In my book, I look more into the history of the gospels; who wrote them, comparison and contrasting of each, the source known as Q, and the historical influences of each. The first three books of the New Testament are known as the synoptic books. Scholars think Mark is oldest, and Matthew and Luke were based on Mark. These books lead us to believe that the Last Supper was a Passover Meal. But, John informs it was a Passover preparation meal with Passover beginning on Friday night, after the Crucifixion. Below is a portion of my book comparing and contrasting the Gospels.
John can lead readers to believe that perhaps John was a direct witness to many of the miracles of and Crucifixion of Jesus, during which Jesus asked the disciple he loved to take care of Mary, his mother (John 19:25–27). This also implies that John knew what year Jesus was crucified. However, there is no historical evidence for this. The New Testament also informs us that John was a friend to Simon Peter; Jesus sent the two of them together to prepare for the Passover Meal (Luke 22:7–13), and both ran together to the tomb of Jesus when Mary Magdalene told them Jesus was missing (John 20:1–9). Both were early disciples of Jesus and shared the common vocation of fishermen.
Scholars have intensely debated that the Gospel of John, as we know it in modern times, had an original unknown source, perhaps John himself, or was a collaboration of several of John’s followers known as the Johannine community. Most scholars agree that the source known as Q was not a source for John. Whoever the true author or authors of John were, they provide an ample amount of historical information that can be used in an attempt to date the Crucifixion. John 13:1 informs us that the Last Supper was before the Passover feast:
It states, “It was just before the Passover Feast. Jesus knew that the time had come for him to leave this world and go to the Father. Having loved his own who were in the world, he now showed them the full extent of his love.
Unlike the other canonical Gospels, this places the date of the Last Supper as Nisan 14, or one day before the actual Passover meal on Nisan 15. John 19:31 further confirms this when John is narrating the aftermath of Jesus’s death:
Now it was the day of Preparation, and the next day was to be a special Sabbath. Because the Jews did not want the bodies left on the crosses during the Sabbath, they asked Pilate to have the legs broken and the bodies taken down.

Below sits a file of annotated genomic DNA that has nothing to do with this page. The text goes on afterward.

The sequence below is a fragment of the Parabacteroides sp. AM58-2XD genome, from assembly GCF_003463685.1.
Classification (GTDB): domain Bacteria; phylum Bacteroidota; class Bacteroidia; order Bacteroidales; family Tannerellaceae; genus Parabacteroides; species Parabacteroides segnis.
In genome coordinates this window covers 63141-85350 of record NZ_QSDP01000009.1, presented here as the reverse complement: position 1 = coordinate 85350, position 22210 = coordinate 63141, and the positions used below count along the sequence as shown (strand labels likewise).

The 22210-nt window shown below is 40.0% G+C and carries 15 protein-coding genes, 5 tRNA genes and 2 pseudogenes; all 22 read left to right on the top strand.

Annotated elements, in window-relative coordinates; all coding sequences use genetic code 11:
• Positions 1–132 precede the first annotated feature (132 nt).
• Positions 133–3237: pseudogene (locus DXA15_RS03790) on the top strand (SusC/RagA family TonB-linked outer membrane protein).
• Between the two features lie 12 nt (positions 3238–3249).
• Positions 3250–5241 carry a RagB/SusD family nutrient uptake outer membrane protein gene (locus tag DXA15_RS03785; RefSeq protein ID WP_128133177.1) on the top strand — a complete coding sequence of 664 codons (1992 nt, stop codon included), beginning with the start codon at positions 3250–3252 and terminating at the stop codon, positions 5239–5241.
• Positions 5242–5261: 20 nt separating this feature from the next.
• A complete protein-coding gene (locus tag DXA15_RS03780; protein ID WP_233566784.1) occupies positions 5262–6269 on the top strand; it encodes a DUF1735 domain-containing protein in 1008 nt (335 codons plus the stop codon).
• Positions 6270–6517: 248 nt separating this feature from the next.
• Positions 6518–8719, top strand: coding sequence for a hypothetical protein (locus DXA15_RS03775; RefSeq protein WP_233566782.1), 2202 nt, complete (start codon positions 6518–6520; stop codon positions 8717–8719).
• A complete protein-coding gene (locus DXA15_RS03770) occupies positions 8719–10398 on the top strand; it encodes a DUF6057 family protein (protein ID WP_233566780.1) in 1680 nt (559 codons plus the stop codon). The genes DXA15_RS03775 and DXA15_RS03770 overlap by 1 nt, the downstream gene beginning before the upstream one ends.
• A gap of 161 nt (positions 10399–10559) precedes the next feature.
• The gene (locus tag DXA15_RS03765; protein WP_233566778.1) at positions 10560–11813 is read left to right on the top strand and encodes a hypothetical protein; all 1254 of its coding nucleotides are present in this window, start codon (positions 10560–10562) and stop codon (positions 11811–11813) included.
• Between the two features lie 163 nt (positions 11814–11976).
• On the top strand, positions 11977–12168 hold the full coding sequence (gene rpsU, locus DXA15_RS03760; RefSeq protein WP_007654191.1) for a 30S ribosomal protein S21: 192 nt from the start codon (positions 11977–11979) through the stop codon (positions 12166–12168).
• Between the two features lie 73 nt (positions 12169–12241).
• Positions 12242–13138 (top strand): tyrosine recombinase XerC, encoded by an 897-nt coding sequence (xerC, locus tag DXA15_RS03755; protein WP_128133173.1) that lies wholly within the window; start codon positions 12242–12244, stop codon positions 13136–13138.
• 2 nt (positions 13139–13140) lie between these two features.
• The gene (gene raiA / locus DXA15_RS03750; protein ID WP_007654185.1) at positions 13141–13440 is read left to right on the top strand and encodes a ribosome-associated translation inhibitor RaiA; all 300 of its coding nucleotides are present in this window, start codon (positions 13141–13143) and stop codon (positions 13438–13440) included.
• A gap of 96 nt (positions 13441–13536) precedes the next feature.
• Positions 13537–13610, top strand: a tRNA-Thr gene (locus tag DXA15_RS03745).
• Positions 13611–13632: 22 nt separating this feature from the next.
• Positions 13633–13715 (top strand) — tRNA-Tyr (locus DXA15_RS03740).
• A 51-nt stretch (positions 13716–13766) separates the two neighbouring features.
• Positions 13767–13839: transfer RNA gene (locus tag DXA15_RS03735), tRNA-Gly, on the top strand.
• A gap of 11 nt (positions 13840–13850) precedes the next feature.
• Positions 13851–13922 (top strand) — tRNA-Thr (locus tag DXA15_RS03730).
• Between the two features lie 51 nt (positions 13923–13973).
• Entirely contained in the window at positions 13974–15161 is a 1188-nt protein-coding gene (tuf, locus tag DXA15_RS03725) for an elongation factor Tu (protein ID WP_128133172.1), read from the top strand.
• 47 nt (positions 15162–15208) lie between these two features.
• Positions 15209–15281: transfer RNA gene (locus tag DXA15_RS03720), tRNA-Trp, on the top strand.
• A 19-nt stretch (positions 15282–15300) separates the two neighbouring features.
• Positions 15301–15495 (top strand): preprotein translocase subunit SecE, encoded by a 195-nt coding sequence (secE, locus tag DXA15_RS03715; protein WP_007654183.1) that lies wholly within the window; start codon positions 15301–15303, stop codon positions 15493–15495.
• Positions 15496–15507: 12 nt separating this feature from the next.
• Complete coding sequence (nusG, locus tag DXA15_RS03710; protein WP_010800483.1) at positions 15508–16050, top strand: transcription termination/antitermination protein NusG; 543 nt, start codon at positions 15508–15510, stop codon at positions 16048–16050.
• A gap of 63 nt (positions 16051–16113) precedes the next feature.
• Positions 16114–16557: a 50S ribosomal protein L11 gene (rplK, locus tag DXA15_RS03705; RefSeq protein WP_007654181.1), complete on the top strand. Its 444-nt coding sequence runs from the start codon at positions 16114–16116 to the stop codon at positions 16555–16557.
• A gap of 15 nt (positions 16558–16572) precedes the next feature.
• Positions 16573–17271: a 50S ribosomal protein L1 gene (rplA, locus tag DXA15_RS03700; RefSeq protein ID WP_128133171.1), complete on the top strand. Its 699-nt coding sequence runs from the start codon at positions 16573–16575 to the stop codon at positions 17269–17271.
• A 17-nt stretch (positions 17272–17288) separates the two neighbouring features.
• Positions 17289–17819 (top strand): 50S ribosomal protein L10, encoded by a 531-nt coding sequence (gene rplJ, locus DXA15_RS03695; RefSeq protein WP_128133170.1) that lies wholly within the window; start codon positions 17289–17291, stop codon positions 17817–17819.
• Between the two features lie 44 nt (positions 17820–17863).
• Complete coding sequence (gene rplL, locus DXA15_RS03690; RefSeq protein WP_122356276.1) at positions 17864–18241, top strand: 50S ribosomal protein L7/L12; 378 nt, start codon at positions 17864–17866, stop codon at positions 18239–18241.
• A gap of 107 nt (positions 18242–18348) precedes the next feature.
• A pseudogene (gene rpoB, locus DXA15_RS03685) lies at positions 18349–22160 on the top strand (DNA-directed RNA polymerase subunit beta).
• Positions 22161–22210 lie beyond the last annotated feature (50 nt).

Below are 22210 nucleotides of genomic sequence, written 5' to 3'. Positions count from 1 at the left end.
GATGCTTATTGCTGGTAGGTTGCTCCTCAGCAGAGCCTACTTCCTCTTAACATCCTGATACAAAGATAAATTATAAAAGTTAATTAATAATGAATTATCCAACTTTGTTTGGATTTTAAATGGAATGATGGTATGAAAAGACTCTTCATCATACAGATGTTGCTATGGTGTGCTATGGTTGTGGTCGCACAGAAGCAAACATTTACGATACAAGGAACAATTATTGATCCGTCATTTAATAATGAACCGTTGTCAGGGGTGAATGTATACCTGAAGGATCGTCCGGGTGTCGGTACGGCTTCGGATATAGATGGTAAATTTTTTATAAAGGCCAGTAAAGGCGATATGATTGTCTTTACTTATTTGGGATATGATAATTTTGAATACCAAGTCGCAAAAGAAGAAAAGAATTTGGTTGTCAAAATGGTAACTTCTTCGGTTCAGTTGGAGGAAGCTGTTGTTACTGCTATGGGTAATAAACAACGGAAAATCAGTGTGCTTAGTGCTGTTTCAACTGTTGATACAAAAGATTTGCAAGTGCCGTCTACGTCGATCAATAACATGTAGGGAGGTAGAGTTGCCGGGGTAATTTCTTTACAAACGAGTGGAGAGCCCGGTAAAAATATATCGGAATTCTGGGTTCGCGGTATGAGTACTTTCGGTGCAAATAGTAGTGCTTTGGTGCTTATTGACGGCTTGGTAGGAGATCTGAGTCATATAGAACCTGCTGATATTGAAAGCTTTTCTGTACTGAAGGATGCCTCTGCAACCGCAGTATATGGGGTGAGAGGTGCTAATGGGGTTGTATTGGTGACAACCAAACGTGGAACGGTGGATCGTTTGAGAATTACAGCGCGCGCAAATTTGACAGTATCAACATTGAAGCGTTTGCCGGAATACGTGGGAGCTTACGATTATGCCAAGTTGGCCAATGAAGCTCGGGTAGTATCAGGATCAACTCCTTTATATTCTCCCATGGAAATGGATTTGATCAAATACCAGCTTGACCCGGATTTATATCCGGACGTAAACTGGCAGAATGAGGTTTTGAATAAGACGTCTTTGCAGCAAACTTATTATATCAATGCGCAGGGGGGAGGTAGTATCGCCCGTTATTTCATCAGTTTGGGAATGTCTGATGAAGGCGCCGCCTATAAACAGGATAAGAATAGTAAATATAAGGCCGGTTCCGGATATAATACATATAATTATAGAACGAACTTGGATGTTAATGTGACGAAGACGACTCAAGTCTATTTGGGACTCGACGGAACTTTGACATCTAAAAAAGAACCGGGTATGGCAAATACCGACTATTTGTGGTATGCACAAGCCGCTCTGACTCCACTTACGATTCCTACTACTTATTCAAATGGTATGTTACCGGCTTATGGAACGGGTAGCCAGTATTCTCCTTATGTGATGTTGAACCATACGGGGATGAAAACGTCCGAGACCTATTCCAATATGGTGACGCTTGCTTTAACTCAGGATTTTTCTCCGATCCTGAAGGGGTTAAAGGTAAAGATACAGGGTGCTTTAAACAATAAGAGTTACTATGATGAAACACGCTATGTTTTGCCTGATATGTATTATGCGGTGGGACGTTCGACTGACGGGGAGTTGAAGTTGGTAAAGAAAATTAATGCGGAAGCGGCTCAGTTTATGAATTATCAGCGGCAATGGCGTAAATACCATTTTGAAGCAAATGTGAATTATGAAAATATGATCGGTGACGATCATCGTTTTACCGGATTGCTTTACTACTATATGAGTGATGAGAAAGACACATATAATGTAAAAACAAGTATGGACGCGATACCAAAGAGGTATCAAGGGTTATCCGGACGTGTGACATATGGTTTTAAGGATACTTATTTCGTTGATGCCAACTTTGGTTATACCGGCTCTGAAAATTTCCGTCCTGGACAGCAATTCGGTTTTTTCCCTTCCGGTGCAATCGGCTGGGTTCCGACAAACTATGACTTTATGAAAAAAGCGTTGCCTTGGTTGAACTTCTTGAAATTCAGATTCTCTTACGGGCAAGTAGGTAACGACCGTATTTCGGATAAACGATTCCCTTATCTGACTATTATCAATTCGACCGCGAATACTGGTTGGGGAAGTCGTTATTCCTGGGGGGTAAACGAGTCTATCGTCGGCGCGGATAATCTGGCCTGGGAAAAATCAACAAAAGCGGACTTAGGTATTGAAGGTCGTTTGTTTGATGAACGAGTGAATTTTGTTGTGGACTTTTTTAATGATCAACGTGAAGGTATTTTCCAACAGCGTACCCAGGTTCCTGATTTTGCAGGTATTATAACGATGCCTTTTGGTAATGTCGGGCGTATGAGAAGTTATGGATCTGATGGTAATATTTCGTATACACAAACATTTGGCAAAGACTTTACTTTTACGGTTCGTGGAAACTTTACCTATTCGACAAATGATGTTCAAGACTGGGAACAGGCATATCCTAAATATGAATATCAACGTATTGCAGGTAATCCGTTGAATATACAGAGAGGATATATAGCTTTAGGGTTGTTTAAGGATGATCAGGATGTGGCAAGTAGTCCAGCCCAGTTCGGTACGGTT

As in Matthew, Mark, and Luke, in John it is a Friday, but instead of Nissan 15 like the others, it is Nissan 14, the day of Passover preparation. Therefore, the Jews asked that the three crucified men be removed before sunset, the start of the preparation meal. Because the other two men were alive, the Roman soldiers broke their legs to hasten their deaths. Jesus was dead, so his legs were not broken; instead, one of the soldiers pierced his side, from which came blood and water, to prove he was dead. John 19:36 notes these events: “These things happened so that the scripture would be fulfilled: Not one of his bones will be broken,” and another scripture says, “They will look on the one they have pierced.” John confirms that Jesus was crucified on the Passover preparation day, but also that the next day was not only a Sabbath but a special day or perhaps a day that fell on two holy days. Thus, John marks Friday morning as the time of Jesus’s death, and later that night the start of both the Passover and the Sabbath.
John 20:1 later recounts that Jesus was resurrected on the first day of the week, or Sunday. It states, “Early on the first day of the week, while it was still dark, Mary Magdalene went to the tomb and saw that the stone had been removed from the entrance.” It can be gathered from the four canonical Gospels that Jesus was crucified on a Friday, then was buried before Friday sunset, or the beginning of Sabbath. He was resurrected on Sunday. This theme becomes the most significant concept in all the canonical Gospels, and the belief that Jesus died for the sins of human beings becomes the cornerstone of the Christian faith. Historians can use these temporal milestones as a starting point in the attempt to date the Crucifixion of Jesus.
THE SYNOPTICS VS. JOHN
Raymond E. Brown asserts in The Death of the Messiah: From Gethsemane to the Grave, that the Synoptic canons never clearly disclose that the Last Supper of Christ was a Passover meal. He argues. “Yet even if that refers to ‘the feast’ of Passover (as I think), it is not definitive as to which day is meant before or during the eight-day festal period of Passover/Unleavened Bread.”[This dilemma may appear to be trivial on the surface, but its existence has driven the scholars of the history of Jesus senseless since humans first set out to date the passion of Christ after it was forgotten.
211 Brown, The Death of the Messiah, 1354.
We know that Passover is the first full Moon after Spring Equinox. But, the Jews, unlike the Greek or Babylonians, were not expert astronomers. This sometimes lead to Passover beginning a day before or after the full Moon. The Gospels have a common theme of the Last Supper occurring on a Thursday, the Crucifixion on Friday, and the Resurrection on a Sunday morning. Thus, we need to find a full Moon that begins around a Thursday or Friday from 29 CE to 34 CE. Part 2 of this blog, which will explore this idea, will be posted later today. Thanks and God Bless!
14 years ago I became interested in the date that Jesus was born. This led to several years of research, I quickly realized that there was no valid information that provided any real answers to this question. Since this website is getting some interest I will post from time to time some of the information I learned during this quest.